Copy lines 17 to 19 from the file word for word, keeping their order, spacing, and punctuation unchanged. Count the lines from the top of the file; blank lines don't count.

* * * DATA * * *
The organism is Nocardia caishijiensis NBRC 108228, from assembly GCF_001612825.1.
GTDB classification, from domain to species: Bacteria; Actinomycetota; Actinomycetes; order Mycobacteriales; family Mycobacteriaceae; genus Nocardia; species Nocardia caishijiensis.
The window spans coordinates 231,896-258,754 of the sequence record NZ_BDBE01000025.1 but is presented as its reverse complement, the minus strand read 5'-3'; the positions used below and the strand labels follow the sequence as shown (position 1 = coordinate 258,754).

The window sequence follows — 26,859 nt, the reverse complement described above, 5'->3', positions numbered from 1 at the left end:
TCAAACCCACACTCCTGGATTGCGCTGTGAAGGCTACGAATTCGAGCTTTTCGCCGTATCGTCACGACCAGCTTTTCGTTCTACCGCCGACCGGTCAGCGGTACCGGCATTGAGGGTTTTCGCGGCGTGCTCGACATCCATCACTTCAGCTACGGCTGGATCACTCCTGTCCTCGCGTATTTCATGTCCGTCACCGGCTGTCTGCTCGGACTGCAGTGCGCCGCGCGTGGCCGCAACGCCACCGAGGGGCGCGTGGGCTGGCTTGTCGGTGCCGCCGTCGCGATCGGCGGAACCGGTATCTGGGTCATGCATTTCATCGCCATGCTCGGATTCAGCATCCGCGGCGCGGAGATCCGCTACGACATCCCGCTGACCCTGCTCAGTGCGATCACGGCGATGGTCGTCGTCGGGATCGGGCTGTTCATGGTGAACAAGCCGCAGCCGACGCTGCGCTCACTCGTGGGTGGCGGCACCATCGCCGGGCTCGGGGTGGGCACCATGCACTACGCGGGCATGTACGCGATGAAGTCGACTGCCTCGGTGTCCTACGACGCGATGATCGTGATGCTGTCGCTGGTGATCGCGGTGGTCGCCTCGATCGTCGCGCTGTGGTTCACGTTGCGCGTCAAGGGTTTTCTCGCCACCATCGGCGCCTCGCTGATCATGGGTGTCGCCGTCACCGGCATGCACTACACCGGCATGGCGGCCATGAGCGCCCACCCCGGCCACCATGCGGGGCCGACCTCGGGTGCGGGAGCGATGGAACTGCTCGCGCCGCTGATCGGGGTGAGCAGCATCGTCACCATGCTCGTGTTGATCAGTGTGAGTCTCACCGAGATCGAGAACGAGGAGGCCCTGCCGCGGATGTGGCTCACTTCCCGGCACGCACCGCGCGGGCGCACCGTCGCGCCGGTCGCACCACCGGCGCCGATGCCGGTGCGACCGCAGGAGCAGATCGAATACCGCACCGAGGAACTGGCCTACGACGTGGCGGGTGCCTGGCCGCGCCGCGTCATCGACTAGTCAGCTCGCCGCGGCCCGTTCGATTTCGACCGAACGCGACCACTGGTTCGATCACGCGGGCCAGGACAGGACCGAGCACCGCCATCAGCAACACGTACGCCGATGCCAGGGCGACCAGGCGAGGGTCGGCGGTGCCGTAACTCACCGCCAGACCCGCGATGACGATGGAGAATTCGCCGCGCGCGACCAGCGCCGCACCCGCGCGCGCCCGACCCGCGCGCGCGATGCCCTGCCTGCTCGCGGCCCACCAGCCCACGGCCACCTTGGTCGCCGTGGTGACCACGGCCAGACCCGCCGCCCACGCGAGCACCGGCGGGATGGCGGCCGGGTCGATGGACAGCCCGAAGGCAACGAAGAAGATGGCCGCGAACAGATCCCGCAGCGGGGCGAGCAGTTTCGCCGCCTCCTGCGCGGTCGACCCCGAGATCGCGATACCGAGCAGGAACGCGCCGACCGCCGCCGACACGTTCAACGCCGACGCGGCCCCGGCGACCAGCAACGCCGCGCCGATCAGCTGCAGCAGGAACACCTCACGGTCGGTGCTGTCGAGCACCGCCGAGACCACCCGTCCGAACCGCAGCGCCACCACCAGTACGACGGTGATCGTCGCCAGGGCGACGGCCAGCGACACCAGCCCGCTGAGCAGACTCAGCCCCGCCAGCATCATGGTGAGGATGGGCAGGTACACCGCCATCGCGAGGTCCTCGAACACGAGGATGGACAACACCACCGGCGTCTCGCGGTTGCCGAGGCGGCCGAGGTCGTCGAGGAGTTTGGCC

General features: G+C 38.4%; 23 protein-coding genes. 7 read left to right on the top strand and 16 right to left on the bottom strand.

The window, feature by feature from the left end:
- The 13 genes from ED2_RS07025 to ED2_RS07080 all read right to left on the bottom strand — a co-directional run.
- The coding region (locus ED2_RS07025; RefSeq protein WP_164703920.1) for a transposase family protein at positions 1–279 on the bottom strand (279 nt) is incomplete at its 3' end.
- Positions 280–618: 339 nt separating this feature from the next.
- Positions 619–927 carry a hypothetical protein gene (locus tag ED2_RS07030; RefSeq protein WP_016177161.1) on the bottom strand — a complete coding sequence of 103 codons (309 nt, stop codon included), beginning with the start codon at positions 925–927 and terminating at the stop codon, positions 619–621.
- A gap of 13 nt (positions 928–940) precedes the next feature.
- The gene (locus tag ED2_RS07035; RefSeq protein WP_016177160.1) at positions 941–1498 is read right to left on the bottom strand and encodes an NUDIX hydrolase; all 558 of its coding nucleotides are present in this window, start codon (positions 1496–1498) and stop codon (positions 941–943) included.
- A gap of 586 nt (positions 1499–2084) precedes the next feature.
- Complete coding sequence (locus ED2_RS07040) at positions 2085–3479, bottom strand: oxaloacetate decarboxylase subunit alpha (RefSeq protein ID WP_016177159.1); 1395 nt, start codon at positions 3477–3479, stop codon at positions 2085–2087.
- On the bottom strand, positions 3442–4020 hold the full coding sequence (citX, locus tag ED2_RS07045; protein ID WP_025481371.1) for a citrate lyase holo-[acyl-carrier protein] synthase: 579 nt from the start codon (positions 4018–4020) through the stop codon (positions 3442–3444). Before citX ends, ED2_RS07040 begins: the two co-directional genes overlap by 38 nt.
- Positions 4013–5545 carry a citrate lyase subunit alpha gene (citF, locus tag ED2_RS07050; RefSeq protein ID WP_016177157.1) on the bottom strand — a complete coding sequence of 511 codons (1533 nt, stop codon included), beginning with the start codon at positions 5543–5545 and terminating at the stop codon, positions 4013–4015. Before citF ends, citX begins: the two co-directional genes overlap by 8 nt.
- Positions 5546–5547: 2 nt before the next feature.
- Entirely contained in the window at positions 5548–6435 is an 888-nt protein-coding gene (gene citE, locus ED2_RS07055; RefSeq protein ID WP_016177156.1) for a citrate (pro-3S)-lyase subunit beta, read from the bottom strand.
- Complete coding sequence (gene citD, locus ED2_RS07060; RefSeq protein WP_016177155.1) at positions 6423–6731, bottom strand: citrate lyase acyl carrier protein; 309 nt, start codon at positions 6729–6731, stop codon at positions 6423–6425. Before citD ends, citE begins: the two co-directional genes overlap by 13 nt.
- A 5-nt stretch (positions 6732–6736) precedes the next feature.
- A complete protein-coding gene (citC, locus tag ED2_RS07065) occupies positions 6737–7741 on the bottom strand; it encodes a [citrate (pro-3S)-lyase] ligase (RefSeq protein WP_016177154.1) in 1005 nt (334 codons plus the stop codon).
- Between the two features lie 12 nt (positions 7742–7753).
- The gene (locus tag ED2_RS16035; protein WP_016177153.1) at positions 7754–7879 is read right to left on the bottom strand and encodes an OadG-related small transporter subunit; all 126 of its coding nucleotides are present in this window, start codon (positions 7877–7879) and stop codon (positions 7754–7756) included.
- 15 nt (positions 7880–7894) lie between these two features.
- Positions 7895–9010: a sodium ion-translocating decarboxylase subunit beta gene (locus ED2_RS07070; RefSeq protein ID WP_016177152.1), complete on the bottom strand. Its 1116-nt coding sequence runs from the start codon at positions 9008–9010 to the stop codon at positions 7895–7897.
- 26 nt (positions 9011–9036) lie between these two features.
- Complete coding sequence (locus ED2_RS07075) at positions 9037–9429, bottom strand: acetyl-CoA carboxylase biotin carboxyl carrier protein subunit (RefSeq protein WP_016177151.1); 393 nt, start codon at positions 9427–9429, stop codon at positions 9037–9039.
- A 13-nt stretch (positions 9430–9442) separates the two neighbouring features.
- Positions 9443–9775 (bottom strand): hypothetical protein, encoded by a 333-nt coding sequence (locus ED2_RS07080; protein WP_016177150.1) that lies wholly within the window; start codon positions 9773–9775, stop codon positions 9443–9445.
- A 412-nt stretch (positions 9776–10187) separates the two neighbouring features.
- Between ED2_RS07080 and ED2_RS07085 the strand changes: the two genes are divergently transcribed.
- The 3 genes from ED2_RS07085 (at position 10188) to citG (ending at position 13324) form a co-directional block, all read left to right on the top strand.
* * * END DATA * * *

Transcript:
- Positions 4013–5545 carry a citrate lyase subunit alpha gene (citF, locus tag ED2_RS07050; RefSeq protein ID WP_016177157.1) on the bottom strand — a complete coding sequence of 511 codons (1533 nt, stop codon included), beginning with the start codon at positions 5543–5545 and terminating at the stop codon, positions 4013–4015. Before citF ends, citX begins: the two co-directional genes overlap by 8 nt.
- Positions 5546–5547: 2 nt before the next feature.
- Entirely contained in the window at positions 5548–6435 is an 888-nt protein-coding gene (gene citE, locus ED2_RS07055; RefSeq protein ID WP_016177156.1) for a citrate (pro-3S)-lyase subunit beta, read from the bottom strand.